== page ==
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      Depression, Mental Health and Crisis Support   06/04/2017

      Depression, Mental Health and Crisis Support   Depression and other mental health difficulties are common amongst people on the autistic spectrum and their carers.   People who are affected by general mental health difficulties are encouraged to receive and share information, support and advice with other forum members, though it is important to point out that this exchange of information is generally based on personal experience and opinions, and is not a substitute for professional medical help.   There is a list of sources of mental health support here: <a href="http://www.asd-forum.org.uk/forum/index.php?showtopic=18801" target="_blank">Mental Health Resources link</a>   People may experience a more serious crisis with their mental health and need urgent medical assistance and advice. However well intentioned, this is not an area of support that the forum can or should be attempting to offer and we would urge members who are feeling at risk of self-harm or suicide to contact either their own GP/health centre, or if out of hours contact NHS Direct on 0845 4647 or to call emergency services 999.   We want to reassure members that they have our full support in offering and seeking advice and information on general mental health issues. Members asking for information in order to help a person in their care are seeking to empower both themselves and those they represent, and we would naturally welcome any such dialogue on the forum.   However, any posts which are deemed to contain inference of personal intent to self-harm and/or suicide will be removed from the forum and that person will be contacted via the pm system with advice on where to seek appropriate help.   In addition to the post being removed, if a forum member is deemed to indicate an immediate risk to themselves, and are unable to be contacted via the pm system, the moderating team will take steps to ensure that person's safety. This may involve breaking previous confidentiality agreements and/or contacting the emergency services on that person's behalf.   Sometimes posts referring to self-harm do not indicate an immediate risk, but they may contain material which others find inappropriate or distressing. This type of post will also be removed from the public forum at the moderator's/administrator's discretion, considering the forum user base as a whole.   If any member receives a PM indicating an immediate risk and is not in a position (or does not want) to intervene, they should forward the PM to the moderating team, who will deal with the disclosure in accordance with the above guidelines.   We trust all members will appreciate the reasoning behind these guidelines, and our intention to urge any member struggling with suicidal feelings to seek and receive approproiate support from trained and experienced professional resources.   The forum guidelines have been updated to reflect the above.   Regards,   The mod/admin team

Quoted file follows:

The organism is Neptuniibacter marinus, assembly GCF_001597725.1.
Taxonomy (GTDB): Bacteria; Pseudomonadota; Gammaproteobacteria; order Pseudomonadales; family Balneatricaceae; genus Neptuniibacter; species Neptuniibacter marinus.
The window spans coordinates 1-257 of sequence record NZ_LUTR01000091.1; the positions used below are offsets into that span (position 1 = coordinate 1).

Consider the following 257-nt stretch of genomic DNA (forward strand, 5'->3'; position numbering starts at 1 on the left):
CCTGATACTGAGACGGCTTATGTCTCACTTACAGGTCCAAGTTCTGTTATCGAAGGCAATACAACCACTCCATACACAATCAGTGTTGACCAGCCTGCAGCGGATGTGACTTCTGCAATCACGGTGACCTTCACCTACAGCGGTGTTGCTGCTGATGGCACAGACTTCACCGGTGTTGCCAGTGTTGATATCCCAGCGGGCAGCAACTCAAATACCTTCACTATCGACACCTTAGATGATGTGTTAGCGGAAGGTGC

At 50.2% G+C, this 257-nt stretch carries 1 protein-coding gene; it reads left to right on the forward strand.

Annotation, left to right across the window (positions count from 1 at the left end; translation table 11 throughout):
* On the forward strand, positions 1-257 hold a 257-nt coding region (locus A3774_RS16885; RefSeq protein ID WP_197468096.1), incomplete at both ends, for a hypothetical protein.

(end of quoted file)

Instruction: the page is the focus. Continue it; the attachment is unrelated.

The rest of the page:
How can I help my son?

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I have two sons.  My eldest (18) has a diagnosis of Asperger syndrome and currently resides in a residential home for people with mental illness.  He has had some serious MH problems and is now learning how to manage these a little better.   My youngest (16) was diagnosed with Generalised Anxiety Disorder about three years ago, but he receives no treatment or medication for this.